Causal loss-of-function (LOF) variants for Mendelian and severe complex diseases are enriched in 'mutation intolerant' genes. We show how such observations can be interpreted in light of a model of mutation-selection balance, and use the model to relate the pathogenic consequences of LOF mutations at present-day to their evolutionary fitness effects. To this end, we first infer posterior distributions for the fitness costs of LOF mutations in 17,318 autosomal and 679 X-linked genes from exome sequences in 56,855 individuals. Estimated fitness costs for the loss of a gene copy are typically above 1%; they tend to be largest for X-linked genes, whether or not they have a Y homolog, followed by autosomal genes and genes in the pseudoautosomal region. We then compare inferred fitness effects for all possible de novo LOF mutations to those of de novo mutations identified in individuals diagnosed with one of six severe, complex diseases or developmental disorders. Probands carry an excess of mutations with estimated fitness effects above 10%; as we show by simulation, when sampled in the population, such highly deleterious mutations are typically only a couple of generations old. Moreover, the proportion of highly deleterious mutations carried by probands reflects the typical age of onset of the disease. The study design also has a discernible influence: a greater proportion of highly deleterious mutations is detected in pedigree than case-control studies, and for autism, in simplex than multiplex families and in female versus male probands. Thus, anchoring observations in human genetics to a population genetic model allows us to learn about the fitness effects of mutations identified by different mapping strategies and for different traits.
All source data are freely available to researchers, with sources listed in Table S4. Code for simulations, and output is available at https://github.com/zfuller5280/MutationSelection and https://github.com/agarwal-i/loss-of-function-fitness-effects. Estimates of fitness costs of LOF mutations are provided as Table S2.
- Molly Przeworski
- Molly Przeworski
- Zachary L Fuller
The funders had no role in study design, data collection and interpretation, or the decision to submit the work for publication.
- George H Perry, Pennsylvania State University, United States
© 2023, Agarwal et al.
This article is distributed under the terms of the Creative Commons Attribution License permitting unrestricted use and redistribution provided that the original author and source are credited.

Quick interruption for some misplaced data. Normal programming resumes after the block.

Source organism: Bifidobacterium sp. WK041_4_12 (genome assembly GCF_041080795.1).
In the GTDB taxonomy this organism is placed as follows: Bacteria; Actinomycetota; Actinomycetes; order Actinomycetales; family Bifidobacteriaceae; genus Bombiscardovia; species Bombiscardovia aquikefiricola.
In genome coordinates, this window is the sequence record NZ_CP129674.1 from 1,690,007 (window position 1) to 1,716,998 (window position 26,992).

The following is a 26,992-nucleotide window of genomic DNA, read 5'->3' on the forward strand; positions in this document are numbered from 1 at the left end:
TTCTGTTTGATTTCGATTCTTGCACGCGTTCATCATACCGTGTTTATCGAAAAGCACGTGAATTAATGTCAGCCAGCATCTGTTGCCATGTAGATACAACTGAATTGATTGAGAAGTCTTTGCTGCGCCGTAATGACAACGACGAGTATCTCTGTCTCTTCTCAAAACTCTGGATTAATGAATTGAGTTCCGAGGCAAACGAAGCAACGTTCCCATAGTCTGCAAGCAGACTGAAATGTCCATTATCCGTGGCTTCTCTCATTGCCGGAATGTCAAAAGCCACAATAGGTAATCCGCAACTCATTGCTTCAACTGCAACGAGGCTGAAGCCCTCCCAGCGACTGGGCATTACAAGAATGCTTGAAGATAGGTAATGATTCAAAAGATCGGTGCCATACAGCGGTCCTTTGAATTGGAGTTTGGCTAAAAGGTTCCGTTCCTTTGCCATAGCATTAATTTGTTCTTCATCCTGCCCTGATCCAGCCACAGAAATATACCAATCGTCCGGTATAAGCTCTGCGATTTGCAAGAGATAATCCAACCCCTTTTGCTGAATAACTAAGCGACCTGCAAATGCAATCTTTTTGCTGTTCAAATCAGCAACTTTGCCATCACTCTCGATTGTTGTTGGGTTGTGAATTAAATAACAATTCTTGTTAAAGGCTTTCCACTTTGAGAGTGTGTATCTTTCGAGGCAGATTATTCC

Changes in an organism’s environment, genome, or gene expression patterns can lead to changes in its metabolism. The metabolic phenotype can be under selection and contributes to adaptation. However, the networked and convoluted nature of an organism’s metabolism makes relating mutations, metabolic changes, and effects on fitness challenging. To overcome this challenge, we use the long-term evolution experiment (LTEE) with E. coli as a model to understand how mutations can eventually affect metabolism and perhaps fitness. We used mass spectrometry to broadly survey the metabolomes of the ancestral strains and all 12 evolved lines. We combined this metabolic data with mutation and expression data to suggest how mutations that alter specific reaction pathways, such as the biosynthesis of nicotinamide adenine dinucleotide, might increase fitness in the system. Our work provides a better understanding of how mutations might affect fitness through the metabolic changes in the LTEE and thus provides a major step in developing a complete genotype–phenotype map for this experimental system.
Temperature determines the geographical distribution of organisms and affects the outbreak and damage of pests. Insects seasonal polyphenism is a successful strategy adopted by some species to adapt the changeable external environment. Cacopsylla chinensis (Yang & Li) showed two seasonal morphotypes, summer-form and winter-form, with significant differences in morphological characteristics. Low temperature is the key environmental factor to induce its transition from summer-form to winter-form. However, the detailed molecular mechanism remains unknown. Here, we firstly confirmed that low temperature of 10 °C induced the transition from summer-form to winter-form by affecting the cuticle thickness and chitin content. Subsequently, we demonstrated that CcTRPM functions as a temperature receptor to regulate this transition. In addition, miR-252 was identified to mediate the expression of CcTRPM to involve in this morphological transition. Finally, we found CcTre1 and CcCHS1, two rate-limiting enzymes of insect chitin biosyntheis, act as the critical down-stream signal of CcTRPM in mediating this behavioral transition. Taken together, our results revealed that a signal transduction cascade mediates the seasonal polyphenism in C. chinensis. These findings not only lay a solid foundation for fully clarifying the ecological adaptation mechanism of C. chinensis outbreak, but also broaden our understanding about insect polymorphism.